Five ways to streamline your procurement


IanHendry2.jpgRunning a successful business is stressful. Very stressful, in fact. Arguably the biggest challenge facing chief procurement officers and procurement managers is cashflow. Ensuring that you have the right stock levels without sacrificing pricing, or incurring wastage, will go a long way in alleviating month-end pressure. Open communication between the procurement- and finance departments will more than likely prevent crises of oversupply.

In this month’s SmartProcurement, Ian Hendry – Corporate Card Product Manager at Nedbank Corporate Card – explores five ways to help you streamline your procurement process, and improve your procurement function.

1 Build long-term supplier relationships

Suppliers are often the bane of the procurement manager’s life. There are so many factors to consider- including price, service, efficiency and reliability. Don’t underestimate the importance of delivering goods or services that are on time, within budget and – most critically- of a respectable quality.

While it is always important to get multiple quotes – especially in the financial services or corporate banking sector, that mandates a minimum of three quotes – always ensure that once you have established a good relationship with a reliable supplier, you maintain the relationship. Critics might say this breeds complacency, but it will foremost alleviate contractual headaches, and ensure a certain level of consistency.

2 Prioritise inventory management

No one enjoys conducting a stocktake – not a first-year audit clerk or the head of procurement. The exercise is laborious and its importance is often overlooked. The advice? Ensure that your team is experienced in inventory management, and is supervised by a leader who has a keen attention to detail and accuracy.

Perhaps look at investing in advanced inventory management system software to monitor and manage your inventory, and ensure that the system is integrated with your financial accounts system. The key objective is to optimise cash flow and mitigate risk.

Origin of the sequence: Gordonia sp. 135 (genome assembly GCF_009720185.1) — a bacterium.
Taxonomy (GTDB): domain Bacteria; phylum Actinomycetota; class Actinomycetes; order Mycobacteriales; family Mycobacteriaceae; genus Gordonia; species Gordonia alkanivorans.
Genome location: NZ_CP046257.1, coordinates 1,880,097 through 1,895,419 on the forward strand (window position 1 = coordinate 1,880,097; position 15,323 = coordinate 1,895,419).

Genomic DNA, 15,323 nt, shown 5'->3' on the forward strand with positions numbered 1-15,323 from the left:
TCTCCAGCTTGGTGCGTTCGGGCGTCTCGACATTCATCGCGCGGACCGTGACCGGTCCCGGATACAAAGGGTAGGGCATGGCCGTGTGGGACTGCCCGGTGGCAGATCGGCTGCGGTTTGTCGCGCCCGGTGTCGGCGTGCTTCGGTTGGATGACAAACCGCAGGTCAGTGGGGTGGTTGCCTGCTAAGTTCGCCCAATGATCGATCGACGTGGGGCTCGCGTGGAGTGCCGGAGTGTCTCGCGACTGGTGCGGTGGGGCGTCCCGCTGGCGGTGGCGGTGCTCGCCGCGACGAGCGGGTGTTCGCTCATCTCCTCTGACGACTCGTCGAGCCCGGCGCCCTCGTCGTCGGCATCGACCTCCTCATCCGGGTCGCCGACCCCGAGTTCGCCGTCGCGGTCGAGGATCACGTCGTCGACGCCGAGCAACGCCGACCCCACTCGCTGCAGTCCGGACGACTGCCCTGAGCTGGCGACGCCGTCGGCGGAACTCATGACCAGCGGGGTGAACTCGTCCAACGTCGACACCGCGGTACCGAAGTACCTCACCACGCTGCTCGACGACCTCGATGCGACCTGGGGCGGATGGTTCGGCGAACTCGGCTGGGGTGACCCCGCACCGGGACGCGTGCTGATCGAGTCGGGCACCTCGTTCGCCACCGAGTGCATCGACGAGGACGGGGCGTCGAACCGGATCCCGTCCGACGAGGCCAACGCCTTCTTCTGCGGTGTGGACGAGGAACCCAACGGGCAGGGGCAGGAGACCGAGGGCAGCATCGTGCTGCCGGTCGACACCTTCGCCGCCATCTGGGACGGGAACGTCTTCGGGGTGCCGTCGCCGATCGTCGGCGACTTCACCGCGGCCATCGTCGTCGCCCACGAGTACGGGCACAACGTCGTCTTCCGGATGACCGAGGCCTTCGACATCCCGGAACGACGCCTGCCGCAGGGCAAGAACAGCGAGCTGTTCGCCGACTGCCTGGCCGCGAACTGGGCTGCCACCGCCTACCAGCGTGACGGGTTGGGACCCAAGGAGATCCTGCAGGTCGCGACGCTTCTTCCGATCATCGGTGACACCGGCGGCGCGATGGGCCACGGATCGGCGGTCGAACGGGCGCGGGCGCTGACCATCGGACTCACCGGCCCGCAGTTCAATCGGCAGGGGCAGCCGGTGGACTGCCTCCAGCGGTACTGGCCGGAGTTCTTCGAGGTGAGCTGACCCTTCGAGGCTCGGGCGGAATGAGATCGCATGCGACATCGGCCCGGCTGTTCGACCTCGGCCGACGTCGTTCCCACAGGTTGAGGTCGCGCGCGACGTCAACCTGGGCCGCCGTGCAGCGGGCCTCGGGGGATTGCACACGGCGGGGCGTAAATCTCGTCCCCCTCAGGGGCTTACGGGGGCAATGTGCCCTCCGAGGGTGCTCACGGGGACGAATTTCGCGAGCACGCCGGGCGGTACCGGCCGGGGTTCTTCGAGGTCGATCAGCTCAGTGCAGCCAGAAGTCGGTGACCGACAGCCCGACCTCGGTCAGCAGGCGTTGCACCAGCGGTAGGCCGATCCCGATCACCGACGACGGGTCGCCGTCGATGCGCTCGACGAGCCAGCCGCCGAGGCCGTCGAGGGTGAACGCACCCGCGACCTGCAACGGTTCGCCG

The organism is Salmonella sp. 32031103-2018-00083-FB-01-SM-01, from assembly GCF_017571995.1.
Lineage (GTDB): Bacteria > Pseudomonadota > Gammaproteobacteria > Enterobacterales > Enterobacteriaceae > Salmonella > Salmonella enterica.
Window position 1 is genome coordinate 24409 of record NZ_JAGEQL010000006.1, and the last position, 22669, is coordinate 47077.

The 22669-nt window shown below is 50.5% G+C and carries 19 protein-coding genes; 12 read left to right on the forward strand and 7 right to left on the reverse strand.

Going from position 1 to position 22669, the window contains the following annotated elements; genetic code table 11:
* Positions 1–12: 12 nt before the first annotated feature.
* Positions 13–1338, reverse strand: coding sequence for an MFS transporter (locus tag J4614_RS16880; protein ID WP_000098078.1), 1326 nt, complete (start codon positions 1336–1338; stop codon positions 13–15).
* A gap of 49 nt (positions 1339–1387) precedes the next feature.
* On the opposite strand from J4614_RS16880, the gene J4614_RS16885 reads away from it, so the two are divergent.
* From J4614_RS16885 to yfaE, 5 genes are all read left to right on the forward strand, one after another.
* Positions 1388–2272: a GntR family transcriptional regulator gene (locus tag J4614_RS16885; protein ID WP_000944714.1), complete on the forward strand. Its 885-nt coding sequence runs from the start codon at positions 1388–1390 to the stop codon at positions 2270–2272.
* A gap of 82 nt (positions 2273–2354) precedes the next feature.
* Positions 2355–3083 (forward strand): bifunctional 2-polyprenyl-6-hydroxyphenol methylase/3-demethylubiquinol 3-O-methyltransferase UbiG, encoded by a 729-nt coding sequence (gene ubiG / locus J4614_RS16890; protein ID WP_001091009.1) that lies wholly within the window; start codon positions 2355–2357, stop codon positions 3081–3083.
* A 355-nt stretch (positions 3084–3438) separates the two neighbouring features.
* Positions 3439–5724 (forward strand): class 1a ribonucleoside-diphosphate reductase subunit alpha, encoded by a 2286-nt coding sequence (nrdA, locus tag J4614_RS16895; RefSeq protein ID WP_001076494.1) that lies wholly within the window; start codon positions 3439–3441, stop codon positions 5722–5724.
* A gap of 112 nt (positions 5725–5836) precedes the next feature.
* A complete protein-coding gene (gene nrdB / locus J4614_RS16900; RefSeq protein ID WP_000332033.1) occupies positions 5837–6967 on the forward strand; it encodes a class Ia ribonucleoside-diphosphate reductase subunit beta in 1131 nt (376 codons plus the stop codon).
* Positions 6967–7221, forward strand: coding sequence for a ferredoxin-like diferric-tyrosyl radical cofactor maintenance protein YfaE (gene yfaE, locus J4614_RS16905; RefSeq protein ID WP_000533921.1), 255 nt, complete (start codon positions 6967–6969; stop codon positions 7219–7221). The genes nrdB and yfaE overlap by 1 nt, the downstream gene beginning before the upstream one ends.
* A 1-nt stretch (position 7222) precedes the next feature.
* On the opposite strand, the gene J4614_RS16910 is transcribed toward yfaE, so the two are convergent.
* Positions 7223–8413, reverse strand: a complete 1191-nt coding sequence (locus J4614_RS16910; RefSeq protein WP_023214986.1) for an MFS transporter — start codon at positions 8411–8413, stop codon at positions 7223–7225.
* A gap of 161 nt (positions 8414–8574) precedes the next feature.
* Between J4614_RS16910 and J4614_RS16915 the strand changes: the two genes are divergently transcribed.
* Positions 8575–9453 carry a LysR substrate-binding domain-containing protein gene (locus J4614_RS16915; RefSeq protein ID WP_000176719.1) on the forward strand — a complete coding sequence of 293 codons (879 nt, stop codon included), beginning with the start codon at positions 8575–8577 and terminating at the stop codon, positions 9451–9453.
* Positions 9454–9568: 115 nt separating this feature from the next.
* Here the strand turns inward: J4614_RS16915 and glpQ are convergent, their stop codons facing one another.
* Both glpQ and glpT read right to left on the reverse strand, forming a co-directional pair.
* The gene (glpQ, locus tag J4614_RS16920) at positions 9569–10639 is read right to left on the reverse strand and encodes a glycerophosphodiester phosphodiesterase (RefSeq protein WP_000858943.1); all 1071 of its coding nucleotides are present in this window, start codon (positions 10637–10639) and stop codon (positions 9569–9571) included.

3 Strategic procurement

Some might interpret this simply to mean ‘group buying’, but it is far more encompassing than this. Meet regularly with your fellow heads of department and ask them what they require in bulk – be it delivery vehicles, heavy-duty stationery, corporate clothing or food and beverage sundries – and identify suppliers accordingly. If you are importing on a large scale, partner with the best trade finance, freight and logistic experts.

Price is certainly an important factor, but procurement should be strategic from the outset. Incorporate your procurement partners from the outset, involve them in internal team discussions and ensure they are well-prepared in terms of operational, maintenance, health and safety, as well as quality assurance risks. Don’t treat them solely as project-based suppliers, but rather as strategic assets to your corporation who are jointly responsible for your company’s financial wellbeing.

4 Tighten controls and centralise

There is a dangerous tendency – particularly in larger corporates – for procurement to be a sprawling function that is decentralised throughout the organisation, and not held as tightly at the centre as other group functions such as finance, human resources or marketing. A centralised procurement function can create efficiencies and economies of scale, and will almost certainly ensure that decisions are made more quickly.

Tightened controls resulting from a centralised procurement function will allow greater bargaining power, and can empower the procurement professionals to ensure that suppliers are onboarded faster, contract templates with terms are predefined, and that signoffs are attained more efficiently. Further benefits to the centralised approach include reduced duplication of administrative work, increased efficiencies associated with centralised recordkeeping, and potential discounts from high-volume purchasing.

5 Formulate and adhere to a procurement policy

Service level agreements, user policies, operating policies and terms of employment are all standard binding business documents used to monitor and control performance, and mitigate risk. Why should procurement be any different?

It is critical to professionalise the procurement function, and ensure that there are delegations of authority in place to hold your procurement officers accountable for the decisions they make. Define the terms of your policy – perhaps attain three or four quotes from prospective suppliers, ensure these contracts have been vetted and approved by the inhouse legal team, and create yardsticks to evaluate both supplier and staff performance. If these have been finalised and made available to all parties, it will incentivise strong performance and can foster loyalty.

Another key benefit is the near-guaranteed quality control. A strong procurement policy will determine the minimum required criteria to become a supplier, for example track record, financial position, operational history and performance. By streamlining your procurement process, you will likely see organisational benefits you’re your operations down to the bottom line. Initially it may seem overwhelming to implement these changes, but ultimately the cost, and operational efficiencies will make it all worthwhile.

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